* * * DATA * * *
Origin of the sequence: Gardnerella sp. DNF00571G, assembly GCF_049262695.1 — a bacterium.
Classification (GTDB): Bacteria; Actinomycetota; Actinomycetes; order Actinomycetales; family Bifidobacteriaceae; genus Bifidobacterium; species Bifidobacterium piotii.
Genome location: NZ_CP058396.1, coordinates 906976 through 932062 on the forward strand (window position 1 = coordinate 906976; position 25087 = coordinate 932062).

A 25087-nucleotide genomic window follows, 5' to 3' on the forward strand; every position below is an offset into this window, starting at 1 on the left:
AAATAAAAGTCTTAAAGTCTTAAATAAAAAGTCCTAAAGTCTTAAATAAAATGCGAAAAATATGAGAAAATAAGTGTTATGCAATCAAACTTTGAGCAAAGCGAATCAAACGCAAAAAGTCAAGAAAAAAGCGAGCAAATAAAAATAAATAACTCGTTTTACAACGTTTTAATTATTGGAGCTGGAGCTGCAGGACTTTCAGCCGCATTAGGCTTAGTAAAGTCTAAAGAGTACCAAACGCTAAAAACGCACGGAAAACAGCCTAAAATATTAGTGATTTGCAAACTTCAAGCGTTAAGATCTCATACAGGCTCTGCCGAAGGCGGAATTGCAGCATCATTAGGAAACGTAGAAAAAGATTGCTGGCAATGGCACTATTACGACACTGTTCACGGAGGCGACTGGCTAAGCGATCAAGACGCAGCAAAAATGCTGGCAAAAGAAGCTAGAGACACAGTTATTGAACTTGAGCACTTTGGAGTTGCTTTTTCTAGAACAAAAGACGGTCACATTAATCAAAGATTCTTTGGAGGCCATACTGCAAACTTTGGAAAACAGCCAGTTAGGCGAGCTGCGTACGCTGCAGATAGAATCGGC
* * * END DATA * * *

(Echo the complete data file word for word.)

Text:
Origin of the sequence: Gardnerella sp. DNF00571G, assembly GCF_049262695.1 — a bacterium.
Classification (GTDB): Bacteria; Actinomycetota; Actinomycetes; order Actinomycetales; family Bifidobacteriaceae; genus Bifidobacterium; species Bifidobacterium piotii.
Genome location: NZ_CP058396.1, coordinates 906976 through 932062 on the forward strand (window position 1 = coordinate 906976; position 25087 = coordinate 932062).

A 25087-nucleotide genomic window follows, 5' to 3' on the forward strand; every position below is an offset into this window, starting at 1 on the left:
AAATAAAAGTCTTAAAGTCTTAAATAAAAAGTCCTAAAGTCTTAAATAAAATGCGAAAAATATGAGAAAATAAGTGTTATGCAATCAAACTTTGAGCAAAGCGAATCAAACGCAAAAAGTCAAGAAAAAAGCGAGCAAATAAAAATAAATAACTCGTTTTACAACGTTTTAATTATTGGAGCTGGAGCTGCAGGACTTTCAGCCGCATTAGGCTTAGTAAAGTCTAAAGAGTACCAAACGCTAAAAACGCACGGAAAACAGCCTAAAATATTAGTGATTTGCAAACTTCAAGCGTTAAGATCTCATACAGGCTCTGCCGAAGGCGGAATTGCAGCATCATTAGGAAACGTAGAAAAAGATTGCTGGCAATGGCACTATTACGACACTGTTCACGGAGGCGACTGGCTAAGCGATCAAGACGCAGCAAAAATGCTGGCAAAAGAAGCTAGAGACACAGTTATTGAACTTGAGCACTTTGGAGTTGCTTTTTCTAGAACAAAAGACGGTCACATTAATCAAAGATTCTTTGGAGGCCATACTGCAAACTTTGGAAAACAGCCAGTTAGGCGAGCTGCGTACGCTGCAGATAGAATCGGC